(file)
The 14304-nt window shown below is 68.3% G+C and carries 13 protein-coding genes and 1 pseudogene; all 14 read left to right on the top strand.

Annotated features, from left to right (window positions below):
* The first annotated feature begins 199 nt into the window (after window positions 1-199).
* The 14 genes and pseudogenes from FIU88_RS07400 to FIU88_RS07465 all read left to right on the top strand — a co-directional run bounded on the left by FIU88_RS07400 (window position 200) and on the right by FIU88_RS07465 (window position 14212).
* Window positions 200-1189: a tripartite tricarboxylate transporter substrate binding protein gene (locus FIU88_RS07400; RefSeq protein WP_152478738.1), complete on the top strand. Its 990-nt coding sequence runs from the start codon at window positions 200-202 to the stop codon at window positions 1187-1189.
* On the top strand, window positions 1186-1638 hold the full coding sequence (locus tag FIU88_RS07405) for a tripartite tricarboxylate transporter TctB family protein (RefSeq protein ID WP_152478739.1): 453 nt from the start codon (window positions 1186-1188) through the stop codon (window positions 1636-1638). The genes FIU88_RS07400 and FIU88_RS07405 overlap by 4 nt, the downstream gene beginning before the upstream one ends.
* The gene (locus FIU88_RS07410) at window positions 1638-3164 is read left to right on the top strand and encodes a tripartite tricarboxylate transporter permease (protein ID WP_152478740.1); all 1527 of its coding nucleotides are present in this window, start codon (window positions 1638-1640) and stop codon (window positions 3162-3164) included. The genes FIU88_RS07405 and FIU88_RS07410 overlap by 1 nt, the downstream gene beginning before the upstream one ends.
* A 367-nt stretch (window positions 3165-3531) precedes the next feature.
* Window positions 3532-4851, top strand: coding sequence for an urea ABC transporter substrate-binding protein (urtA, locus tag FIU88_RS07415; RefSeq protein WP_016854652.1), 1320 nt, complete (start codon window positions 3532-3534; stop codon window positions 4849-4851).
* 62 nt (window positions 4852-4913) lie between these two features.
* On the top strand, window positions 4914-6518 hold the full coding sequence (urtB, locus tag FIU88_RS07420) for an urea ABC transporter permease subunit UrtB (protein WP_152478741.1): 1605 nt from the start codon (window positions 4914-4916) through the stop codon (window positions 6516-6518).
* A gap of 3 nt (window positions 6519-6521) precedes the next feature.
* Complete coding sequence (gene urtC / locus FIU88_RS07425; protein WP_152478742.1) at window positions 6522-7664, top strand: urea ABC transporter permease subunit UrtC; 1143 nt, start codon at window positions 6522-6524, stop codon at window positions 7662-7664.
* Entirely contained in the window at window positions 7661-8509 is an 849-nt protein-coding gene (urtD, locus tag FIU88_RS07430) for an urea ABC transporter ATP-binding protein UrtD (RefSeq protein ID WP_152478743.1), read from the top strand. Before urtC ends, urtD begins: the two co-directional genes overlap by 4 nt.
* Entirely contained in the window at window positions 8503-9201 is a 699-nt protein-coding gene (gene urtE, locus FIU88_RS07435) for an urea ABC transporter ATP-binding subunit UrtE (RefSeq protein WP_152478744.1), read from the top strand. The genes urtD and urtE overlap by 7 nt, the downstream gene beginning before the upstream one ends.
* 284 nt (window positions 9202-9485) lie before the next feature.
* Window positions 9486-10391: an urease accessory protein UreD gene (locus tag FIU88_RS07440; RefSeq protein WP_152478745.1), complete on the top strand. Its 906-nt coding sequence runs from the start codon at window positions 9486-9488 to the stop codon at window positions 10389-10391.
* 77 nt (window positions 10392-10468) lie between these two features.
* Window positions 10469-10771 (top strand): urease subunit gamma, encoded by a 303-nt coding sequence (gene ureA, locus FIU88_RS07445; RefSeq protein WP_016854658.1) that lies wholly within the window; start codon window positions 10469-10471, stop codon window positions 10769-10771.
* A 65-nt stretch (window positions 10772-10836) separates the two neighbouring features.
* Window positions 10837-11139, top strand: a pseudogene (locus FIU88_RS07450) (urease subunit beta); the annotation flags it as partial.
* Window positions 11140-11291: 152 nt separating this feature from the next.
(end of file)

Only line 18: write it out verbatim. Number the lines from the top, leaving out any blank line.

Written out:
* 77 nt (window positions 10392-10468) lie between these two features.